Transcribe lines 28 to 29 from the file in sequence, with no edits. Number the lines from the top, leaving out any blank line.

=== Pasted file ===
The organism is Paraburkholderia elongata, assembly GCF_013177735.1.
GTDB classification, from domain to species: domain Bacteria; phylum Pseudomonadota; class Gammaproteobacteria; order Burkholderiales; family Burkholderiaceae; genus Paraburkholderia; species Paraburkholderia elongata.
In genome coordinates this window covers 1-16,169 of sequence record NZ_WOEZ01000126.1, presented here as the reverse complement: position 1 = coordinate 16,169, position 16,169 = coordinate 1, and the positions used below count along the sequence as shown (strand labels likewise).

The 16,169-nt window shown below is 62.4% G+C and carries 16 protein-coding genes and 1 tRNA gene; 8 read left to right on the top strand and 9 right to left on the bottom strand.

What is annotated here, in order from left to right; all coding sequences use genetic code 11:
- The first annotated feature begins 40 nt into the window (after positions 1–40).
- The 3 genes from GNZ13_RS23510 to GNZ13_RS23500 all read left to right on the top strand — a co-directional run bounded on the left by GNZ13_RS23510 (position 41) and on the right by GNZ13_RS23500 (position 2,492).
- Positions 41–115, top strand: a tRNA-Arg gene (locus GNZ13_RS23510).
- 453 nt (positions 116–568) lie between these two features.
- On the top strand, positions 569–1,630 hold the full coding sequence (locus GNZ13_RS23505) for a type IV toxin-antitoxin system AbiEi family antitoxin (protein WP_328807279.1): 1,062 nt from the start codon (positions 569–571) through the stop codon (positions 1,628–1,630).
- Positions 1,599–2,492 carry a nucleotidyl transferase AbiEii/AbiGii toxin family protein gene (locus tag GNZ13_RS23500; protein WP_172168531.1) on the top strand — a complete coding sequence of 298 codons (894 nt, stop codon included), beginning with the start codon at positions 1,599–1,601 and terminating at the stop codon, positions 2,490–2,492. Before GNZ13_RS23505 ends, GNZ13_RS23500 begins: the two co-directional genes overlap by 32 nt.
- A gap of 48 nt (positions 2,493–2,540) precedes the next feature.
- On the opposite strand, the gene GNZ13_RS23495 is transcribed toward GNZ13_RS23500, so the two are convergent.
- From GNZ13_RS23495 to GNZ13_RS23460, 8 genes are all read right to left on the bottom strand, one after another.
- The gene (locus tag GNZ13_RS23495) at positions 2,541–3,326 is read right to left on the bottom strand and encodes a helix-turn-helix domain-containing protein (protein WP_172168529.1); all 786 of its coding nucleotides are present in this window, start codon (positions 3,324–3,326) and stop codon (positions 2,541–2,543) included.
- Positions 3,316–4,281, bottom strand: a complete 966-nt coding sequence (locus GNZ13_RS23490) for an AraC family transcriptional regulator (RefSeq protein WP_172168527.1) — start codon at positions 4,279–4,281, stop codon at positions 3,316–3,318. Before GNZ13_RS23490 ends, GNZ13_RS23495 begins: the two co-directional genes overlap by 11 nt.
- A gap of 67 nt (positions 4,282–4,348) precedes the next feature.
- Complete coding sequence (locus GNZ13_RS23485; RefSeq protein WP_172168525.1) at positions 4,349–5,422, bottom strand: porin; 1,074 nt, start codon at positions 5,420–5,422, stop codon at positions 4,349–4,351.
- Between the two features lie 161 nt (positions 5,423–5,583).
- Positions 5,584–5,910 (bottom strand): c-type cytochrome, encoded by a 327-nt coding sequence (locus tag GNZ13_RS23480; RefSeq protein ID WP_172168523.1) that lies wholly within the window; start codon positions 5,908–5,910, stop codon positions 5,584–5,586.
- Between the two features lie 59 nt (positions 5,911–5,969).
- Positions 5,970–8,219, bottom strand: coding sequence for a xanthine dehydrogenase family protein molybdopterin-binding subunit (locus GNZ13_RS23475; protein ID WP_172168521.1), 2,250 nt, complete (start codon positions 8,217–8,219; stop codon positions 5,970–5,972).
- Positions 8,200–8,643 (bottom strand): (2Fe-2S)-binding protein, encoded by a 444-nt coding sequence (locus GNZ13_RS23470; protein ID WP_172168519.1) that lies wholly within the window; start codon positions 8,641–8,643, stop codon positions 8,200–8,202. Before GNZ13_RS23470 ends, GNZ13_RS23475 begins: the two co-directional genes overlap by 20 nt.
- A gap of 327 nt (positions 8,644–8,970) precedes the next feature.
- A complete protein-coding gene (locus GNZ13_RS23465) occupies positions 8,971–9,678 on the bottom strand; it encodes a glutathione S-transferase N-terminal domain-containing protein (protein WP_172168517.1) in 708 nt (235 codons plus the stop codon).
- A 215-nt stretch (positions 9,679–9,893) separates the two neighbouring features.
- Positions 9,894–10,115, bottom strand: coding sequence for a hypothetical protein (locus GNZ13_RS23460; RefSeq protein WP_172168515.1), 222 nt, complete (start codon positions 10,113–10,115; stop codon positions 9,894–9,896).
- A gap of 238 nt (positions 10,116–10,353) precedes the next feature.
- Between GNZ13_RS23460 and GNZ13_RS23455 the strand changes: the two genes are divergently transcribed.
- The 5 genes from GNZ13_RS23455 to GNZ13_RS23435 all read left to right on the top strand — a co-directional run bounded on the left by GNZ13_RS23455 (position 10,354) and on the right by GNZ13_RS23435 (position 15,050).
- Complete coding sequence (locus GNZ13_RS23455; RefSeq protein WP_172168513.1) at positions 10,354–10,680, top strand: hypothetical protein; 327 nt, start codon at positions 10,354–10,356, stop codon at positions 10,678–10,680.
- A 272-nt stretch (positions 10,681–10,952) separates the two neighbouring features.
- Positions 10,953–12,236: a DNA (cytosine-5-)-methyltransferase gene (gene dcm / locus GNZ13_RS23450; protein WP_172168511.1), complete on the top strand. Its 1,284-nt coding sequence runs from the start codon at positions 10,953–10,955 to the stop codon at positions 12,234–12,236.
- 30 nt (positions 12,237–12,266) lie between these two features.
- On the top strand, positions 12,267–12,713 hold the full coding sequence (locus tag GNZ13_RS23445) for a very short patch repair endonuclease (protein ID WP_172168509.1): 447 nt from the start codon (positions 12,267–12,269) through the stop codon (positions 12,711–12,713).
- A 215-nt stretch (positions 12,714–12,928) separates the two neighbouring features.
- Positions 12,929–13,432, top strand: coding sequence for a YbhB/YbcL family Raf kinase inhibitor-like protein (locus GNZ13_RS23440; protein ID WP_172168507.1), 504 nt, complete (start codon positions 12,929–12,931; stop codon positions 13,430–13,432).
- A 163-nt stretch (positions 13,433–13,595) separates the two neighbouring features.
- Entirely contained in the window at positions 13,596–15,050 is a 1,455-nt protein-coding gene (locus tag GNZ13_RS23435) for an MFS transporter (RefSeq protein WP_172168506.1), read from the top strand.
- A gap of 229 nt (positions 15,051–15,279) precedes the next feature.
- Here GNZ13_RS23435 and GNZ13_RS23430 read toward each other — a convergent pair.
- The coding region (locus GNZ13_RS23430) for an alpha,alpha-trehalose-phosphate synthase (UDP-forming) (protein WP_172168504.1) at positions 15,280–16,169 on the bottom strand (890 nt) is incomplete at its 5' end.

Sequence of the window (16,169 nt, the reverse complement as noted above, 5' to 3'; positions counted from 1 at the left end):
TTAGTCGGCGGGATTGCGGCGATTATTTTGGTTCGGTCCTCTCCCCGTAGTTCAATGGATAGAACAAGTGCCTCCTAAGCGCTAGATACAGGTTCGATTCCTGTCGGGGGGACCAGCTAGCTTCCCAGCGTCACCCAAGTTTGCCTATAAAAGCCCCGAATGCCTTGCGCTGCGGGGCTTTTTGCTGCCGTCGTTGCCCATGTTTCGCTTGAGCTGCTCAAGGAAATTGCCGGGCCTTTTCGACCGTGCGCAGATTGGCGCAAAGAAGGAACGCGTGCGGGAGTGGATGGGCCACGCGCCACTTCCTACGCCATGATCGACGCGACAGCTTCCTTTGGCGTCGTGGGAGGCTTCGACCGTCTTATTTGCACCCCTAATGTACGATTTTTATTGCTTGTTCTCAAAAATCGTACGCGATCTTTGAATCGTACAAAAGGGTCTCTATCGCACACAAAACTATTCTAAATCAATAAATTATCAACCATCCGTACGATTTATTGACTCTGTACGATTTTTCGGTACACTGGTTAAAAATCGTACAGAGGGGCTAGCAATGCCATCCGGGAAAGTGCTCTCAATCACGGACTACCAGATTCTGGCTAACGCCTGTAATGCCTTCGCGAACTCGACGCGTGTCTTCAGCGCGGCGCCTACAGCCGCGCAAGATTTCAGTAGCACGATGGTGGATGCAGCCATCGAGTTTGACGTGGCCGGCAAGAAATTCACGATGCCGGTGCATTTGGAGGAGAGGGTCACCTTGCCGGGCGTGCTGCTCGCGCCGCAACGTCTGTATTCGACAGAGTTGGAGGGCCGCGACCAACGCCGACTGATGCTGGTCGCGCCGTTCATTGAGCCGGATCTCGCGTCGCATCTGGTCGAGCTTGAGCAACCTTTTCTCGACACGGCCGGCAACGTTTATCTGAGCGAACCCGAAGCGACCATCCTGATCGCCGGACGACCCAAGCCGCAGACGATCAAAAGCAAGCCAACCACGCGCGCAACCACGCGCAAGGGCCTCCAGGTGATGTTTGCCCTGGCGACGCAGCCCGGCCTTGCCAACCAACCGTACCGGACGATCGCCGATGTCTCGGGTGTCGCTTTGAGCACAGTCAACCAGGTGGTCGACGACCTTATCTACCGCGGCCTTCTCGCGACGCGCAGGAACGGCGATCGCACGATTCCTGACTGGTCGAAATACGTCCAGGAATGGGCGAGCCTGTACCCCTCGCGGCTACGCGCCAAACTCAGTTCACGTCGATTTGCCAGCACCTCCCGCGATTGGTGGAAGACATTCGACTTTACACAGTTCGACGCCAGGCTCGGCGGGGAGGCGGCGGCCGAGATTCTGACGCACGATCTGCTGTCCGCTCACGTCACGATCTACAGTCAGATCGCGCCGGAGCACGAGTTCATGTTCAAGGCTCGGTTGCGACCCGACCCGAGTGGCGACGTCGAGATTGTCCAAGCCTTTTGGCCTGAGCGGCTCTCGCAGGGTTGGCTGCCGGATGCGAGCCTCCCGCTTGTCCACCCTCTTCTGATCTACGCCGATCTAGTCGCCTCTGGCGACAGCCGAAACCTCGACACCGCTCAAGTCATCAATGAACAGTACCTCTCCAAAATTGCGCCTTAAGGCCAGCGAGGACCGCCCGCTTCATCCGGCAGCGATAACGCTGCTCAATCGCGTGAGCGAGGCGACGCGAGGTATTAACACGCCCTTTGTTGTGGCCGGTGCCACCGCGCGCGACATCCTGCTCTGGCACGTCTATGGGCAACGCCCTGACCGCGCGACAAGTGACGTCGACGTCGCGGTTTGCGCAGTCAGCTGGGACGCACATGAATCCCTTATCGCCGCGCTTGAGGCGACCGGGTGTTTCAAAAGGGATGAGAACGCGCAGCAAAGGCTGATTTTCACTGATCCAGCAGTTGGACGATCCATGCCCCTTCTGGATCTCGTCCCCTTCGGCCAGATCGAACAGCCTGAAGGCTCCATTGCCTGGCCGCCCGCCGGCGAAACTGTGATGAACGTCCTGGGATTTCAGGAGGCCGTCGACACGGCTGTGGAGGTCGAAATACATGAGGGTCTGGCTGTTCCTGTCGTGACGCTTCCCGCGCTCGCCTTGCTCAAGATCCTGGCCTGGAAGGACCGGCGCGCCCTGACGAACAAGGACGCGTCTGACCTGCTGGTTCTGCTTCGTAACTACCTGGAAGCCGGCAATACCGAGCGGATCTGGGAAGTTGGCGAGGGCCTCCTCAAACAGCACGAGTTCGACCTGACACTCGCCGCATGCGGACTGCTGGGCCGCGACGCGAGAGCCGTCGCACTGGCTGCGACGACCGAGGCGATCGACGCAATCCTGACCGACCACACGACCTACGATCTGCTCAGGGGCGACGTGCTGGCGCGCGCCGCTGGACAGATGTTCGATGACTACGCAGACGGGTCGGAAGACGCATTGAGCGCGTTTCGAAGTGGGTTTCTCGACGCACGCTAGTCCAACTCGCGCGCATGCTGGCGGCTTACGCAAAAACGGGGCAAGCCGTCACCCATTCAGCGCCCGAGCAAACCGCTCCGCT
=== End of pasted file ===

- A gap of 238 nt (positions 10,116–10,353) precedes the next feature.
- Between GNZ13_RS23460 and GNZ13_RS23455 the strand changes: the two genes are divergently transcribed.